Burlesque v. Geisha
or democratising the erotic
In the East and the West there are two different sexualised art forms. There’s high culture geisha in Japan and low culture burlesque in Europe. Whereas burlesque is going through a revival, geisha is vanishing.
A palpable cultural shift has occurred in Europe in recent years which has allowed burlesque to become, while not mainstream, certainly a socially acceptable form of entertainment. The London Burlesque Festival was inaugurated two years ago and last year the – ironically named – Ministry of Burlesque acquired a seven-figure investment from a major mainstream media company to create a TV channel and studios exclusively committed to burlesque.
For various reasons a certain amount of mystery has always surrounded the geisha world, confined as it is to hanamachi (literally translated as ‘flower towns’). These are designated areas where a young girl may be first apprenticed as a maiko for five intensive years of tuition and practice after which the title of geisha may be bestowed upon her.
The tradition of geisha in Japan has shrunk to about 800 qualified practitioners. It is more likely to be amaiko, an apprentice, rather than a geisha whom a tourist may see out shopping, dressed in a kimonowith an obi (sash), her face a mask of pure white pigment with red lips. In the 1920s there were, it is calculated, about ten times as many geishas than there are now.
Westerners are often confused about whether or not geisha is a form of prostitution and there are historical reasons for this confusion. Originally prostitutes were licensed to practice only in certain areas outside the city and an economic hierarchy developed amongst them. At its apogee there were extravagantly wealthy courtesans whom only the richest men could afford. Meanwhile at court there were geishas, originally boys but later women, who were trained in the gei, that is, in traditional artistic pursuits, social graces and refined erotic displays. When the geishas were moved out of court to their own area, courtesans objected that their own livelihoods were threatened. In due course these two groups were licensed separately. Geishas were legally obliged to confine their business with clients to the exposition of gei and had to dress and conduct themselves soberly in contrast to the flamboyant extravagance of the courtesans. In time, geishas acquired social status of a kind, became what we would call fashion setters, and were revered for their grace and elegance in karyukai, ‘the flower and willow world’, the refined stratum they inhabited.
The burlesque which we all know these days might more properly be called neo-burlesque. Amongst the most important pioneers of neo-burlesque in the 1990s was the American dancer Billie Madley, famous for her role in the New York show ‘Cinema’. Today’s acts are built around expensive costumes, lewd humour, and above all witty pastiche and parody of the teasing erotic dances that started, as contemporary costumes testify, in nineteenth century European cabaret venues such as the Moulin Rouge in Paris. And there is striptease. But this is not a defining feature of burlesque.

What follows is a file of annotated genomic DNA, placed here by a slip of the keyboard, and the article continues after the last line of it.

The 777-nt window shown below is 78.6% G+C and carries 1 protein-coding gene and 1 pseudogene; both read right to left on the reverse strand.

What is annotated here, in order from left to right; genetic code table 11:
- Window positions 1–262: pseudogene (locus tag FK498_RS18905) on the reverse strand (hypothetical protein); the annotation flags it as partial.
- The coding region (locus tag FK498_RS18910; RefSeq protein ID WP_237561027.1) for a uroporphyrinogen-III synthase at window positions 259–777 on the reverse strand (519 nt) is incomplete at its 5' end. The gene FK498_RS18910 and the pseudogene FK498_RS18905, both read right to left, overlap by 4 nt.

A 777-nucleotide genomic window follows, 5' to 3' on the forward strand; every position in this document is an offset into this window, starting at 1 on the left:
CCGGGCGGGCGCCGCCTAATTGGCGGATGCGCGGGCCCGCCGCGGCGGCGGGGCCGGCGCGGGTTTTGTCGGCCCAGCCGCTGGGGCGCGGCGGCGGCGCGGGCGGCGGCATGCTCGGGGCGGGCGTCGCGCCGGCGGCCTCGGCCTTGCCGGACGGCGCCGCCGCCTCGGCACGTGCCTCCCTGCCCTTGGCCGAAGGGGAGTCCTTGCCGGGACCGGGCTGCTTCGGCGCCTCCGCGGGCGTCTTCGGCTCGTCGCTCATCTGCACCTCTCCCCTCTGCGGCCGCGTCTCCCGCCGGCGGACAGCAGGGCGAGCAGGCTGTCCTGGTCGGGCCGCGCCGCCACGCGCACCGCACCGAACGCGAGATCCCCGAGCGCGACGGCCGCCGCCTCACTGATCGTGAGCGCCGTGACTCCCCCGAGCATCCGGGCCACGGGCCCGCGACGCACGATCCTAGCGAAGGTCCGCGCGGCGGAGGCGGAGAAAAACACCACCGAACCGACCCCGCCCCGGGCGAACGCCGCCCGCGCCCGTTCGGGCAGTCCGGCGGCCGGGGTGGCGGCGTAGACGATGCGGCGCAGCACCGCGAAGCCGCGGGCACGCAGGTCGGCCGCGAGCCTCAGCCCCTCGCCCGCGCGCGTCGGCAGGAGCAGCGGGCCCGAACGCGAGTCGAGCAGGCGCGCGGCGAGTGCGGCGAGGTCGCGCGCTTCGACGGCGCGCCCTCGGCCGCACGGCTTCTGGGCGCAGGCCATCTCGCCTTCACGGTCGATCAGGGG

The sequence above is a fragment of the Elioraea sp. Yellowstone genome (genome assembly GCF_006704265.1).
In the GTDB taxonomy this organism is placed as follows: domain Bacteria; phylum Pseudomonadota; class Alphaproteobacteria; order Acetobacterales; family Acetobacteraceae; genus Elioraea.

Nor does burlesque have anything to do with prostitution. If there is striptease the focus is not on nudity but on style and execution of the routine, on the performer being witty and sexy rather than sexual. Any unsavoury tension is converted into risqué, digestible humour, perhaps even the grotesque. The show has nothing to do with the link between money, sex and ‘exotic dancing’ unless these are made the butt of an onstage joke.
A new generation wistful for the spectacle and the glamour of past times has grown in Europe and America and is bringing burlesque back. The old incarnation of the tradition was taboo in its day. The contemporary version is much less so, reflecting our loss of constraint and our increased sense of humour when it comes to sex. At its most profound, burlesque performance highlights the farcical nature of human desire.
Yet again another tranche of traditional custom may be eradicated by the influence of the West’s democratic values. In contrast to burlesque, which had no place to go except up, the prospects for geisha, representing the pinnacle of a thousand years of progressive cultural refinement, are not promising. Deconstructed reinvention worked for neo-burlesque but somehow – one wouldn’t bet on ‘neo-geisha’.
Masuda, Sayo, Autobiography of a Geisha (New York: Columbia University Press, 2003)
Golden, Arthur, Memoirs of a Geisha (New York: Vintage, 1999)
Seigle, Cecilia Segawa, Yoshiwara: The Glittering World of the Japanese Courtesan(Honolulu: University of Hawaii Press, 1993)
Aihara, Kyoko, Geisha: A Living Tradition (London: Carlton Books, 2000)
Baldwin, Michelle, Burlesque and the New Bump-n-Grind (Colorado: Intrigue Press, 2004)
1. ”Traditional Maiko”, Sam Lim www.samlim.deviantart.com
2. Model: Petra So, www.iberianblackarts.com
3. ”Geisha Dancing”, Michael Ruru, www.papirazzi.deviantart.com
4. ”Burlesque Show”, Marcy Cimitero,www.marcycimitero.deviantart.com
5. ”Burlesque Star”, David Wooley, www.davidwoolley.com.au
6. Geisha poster fragment, anon.
7. ”Modern Geisha”, Lance Lucas, www.ezak.deviantart.com.
Natalia Read is the West Midlands regional editor of the online publication ArtArtArt at www.artartartgallery.com. She has a degree from the University of Bristol (2008) and recently completed a training programme with Matt Roberts Arts in London.